Many thanks and my best wishes.

    1. Yes!! I know, when I started I felt like I was solving a crime bit by bit until it started to all come together in pieces. I am sure some are not too happy with my free sharing. I do spend a lot of energy so any support is appreciated and you may also see my store

  3. WOW I read every word you write with anticipation – thank you so much for the effort you go to to freely share your knowledge with us all I found you on Printing with Botanicals fb page when you posted about microwave printing Ive tried it and love it thanks so much. Ive just read the post above and am a little confused which happens easily lol what is soaked in the 50/50 vinegar and water and what is soaked in the iron water. Im in Northern Australia and wool is not as prevalent as it used to be and as Im in a tropical climate we just don’t need it nor wear it so its hard to acquire. Im a thrift shop regular and occasionally pick up a wool blanket but have been donating them to the wildlife sewing group that I volunteer at to use for kangaroo and wallaby stands to replicate a mothers pouch for orphaned joeys but Ill be keeping the light coloured ones from now on – sorry wallabies lol. I have hundreds of eucalyptus with the mandatory koalas in them on my property so have no shortage of those leaves but not much else sadly everywhere I go now Im always eagle eyed at the leaves on the ground and whats growing Ive pulled the car over many a time to grab something that I think might produce a result – its all a learning curve I guess. Once again thanks for your time and effort – regards from Australia Ill pop over and donate to your blog

    1. Such a nice story! It is amazing considering how far away you are from me! I can’t imagine Koala’s in your trees! Well, I guess we each have our pros and cons!
      The stuff that is dipped in the iron water is the foliage. As you see in the groups it can be one of a variety of combinations and more are being discovered every day. I am an illustrator and could just paint what I want but there is some magical allure to the uncertainty that this Eco Printing gives! Thanks for the donation! I’m itching to get an order of silk… having some withdrawal.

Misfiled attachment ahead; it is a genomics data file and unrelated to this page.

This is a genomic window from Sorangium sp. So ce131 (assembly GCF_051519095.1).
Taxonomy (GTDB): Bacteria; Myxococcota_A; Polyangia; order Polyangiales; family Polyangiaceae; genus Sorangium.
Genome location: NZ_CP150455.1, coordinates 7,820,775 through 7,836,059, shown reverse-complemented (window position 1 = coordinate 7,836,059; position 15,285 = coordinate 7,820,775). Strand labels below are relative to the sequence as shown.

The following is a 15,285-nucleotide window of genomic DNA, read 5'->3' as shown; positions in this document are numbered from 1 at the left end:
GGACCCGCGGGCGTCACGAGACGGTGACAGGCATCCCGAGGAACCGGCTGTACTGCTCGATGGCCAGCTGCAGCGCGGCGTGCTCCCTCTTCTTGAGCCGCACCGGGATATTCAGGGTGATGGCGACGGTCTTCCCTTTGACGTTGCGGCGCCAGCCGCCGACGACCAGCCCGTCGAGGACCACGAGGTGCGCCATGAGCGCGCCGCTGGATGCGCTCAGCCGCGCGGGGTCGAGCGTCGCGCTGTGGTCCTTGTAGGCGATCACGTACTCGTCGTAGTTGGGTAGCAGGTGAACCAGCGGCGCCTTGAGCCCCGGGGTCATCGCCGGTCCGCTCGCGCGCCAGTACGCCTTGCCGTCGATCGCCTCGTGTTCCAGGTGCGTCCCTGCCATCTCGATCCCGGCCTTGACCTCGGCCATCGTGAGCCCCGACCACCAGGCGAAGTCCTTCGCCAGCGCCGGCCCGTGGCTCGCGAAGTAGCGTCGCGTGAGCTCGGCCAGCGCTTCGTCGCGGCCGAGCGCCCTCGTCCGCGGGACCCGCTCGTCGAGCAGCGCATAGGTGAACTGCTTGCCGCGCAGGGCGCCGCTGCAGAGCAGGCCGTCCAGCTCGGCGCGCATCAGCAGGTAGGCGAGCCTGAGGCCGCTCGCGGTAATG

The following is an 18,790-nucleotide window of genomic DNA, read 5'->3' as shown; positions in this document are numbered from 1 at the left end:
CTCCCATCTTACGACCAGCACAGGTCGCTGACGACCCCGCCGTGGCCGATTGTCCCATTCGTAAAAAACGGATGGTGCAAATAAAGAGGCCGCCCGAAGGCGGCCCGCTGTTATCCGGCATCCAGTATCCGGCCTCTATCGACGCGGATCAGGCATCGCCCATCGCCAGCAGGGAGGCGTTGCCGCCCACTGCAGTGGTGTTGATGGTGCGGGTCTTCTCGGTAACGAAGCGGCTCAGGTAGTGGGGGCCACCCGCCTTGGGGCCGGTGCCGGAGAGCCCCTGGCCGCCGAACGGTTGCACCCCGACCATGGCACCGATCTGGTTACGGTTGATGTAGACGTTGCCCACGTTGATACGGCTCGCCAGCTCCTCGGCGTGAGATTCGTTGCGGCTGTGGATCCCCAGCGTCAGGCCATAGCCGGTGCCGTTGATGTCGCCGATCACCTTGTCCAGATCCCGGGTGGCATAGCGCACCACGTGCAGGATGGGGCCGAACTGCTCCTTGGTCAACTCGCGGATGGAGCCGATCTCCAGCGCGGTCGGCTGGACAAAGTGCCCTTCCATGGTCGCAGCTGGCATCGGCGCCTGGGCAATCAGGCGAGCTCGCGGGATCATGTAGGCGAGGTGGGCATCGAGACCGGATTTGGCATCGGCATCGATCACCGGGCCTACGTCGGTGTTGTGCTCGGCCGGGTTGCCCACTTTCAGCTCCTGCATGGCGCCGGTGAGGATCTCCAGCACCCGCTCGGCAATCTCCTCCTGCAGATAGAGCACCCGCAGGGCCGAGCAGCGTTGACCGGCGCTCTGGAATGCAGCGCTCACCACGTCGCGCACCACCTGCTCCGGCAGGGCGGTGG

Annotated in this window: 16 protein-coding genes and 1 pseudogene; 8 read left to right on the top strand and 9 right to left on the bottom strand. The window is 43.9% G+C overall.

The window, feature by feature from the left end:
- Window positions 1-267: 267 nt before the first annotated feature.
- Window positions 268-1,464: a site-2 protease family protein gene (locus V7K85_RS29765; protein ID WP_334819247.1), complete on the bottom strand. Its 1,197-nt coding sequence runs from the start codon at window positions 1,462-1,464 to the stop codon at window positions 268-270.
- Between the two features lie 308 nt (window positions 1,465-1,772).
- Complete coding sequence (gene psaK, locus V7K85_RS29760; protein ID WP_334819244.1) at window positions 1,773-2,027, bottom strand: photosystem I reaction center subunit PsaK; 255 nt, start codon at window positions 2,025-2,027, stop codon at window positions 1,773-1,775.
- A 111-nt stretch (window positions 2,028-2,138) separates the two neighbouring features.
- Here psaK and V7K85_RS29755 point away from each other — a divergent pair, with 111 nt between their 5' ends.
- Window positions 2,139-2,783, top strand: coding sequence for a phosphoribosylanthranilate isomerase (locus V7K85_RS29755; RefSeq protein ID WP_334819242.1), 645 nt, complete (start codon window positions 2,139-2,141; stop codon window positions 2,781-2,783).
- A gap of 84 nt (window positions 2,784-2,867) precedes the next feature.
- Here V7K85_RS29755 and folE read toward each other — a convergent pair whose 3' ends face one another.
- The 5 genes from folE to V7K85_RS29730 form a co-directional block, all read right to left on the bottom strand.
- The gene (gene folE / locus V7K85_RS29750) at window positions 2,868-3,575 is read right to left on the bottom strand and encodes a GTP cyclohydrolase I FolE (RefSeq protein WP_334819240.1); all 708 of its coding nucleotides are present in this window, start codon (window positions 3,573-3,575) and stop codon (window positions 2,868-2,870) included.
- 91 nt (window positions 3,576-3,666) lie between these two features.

4. Thank you so much for this detailed page. I see on another page you have mentioned Eucalyptus leaves. I am based in Sicily and have them in abundance. I was wondering, do I need to put them through an Alum process like you have with your leaves? Or will they print on simply Alum mordanted fabric with Vinegar? Other notes I have read don’t mention actually mordanting the leaves which is why i’m curious.
    Thank you!

    1. I do a fair bit of research and the euca can print amazingly especially on a protein fibre. It does depend on the type though. Wool and silk sound like they need little prep for euca. It might be worth a small test run… The alum is usually for the fibre not the leaves. Good luck…

  5. Hi Barb,
    I am so excited to have found your wonderful site with so much knowledge and inspiration. I can’t thank you enough for being so generous to share! You are a gift! You have made this art form so much fun and exciting for me!
    I would like to ask where you found the plastic that you use when you bundle your leaves? I have been using the crock pot oven bags but not reusing them and I’m not sure if other plastic will melt to the garment during the steaming process.
    I’d also like to know where you purchased the cochineal, the root madder and the indigo? I would like to try my hand at these beautiful colors.
    As always, thank you for your help! Gail

    1. I use strips that I cut off plastic drop sheets meant for use when painting.They are quite thin. It allows me to just cut the width I like. I don’t use a pot or steamer lately; I use the microwave and I reuse the plastic many many times as it does not melt. I’m pretty sure there may be some who are not too happy with my free sharing as workshops are very expensive! I am self taught… with the help pf the ‘net!

  6. Hello! Your work is beautiful! I recently purchased a wool blanket and would love to give this a try…I have a question; do you roughly divide the wool pieces dyed for each pattern piece (allowing for shrinkage of course) or do you dye first and then cut out your garment pieces?

  7. Thanks so much Barb for sharing your information so freely..it’s much appreciated,
    I’d like to eco dye a thrifted wool blanket….I guess I mordant it in alum then add leaves dipped in iron? It’s so big I’ll have to cut it up to steam it though!
    Any suggestions..?

    1. Yes, that’s one way. Wool generally is pretty receptive to eco printing, but there may challenges with how wet the wool is, level of iron dip. Wool can also be emerged in the pot. I like to do a small test run. Those blankets can get crazy big if folded & rolled. I used smaller strips and then sewed afterward when I make this jacket However I do love seeing those ‘lines’ from the string on the outside.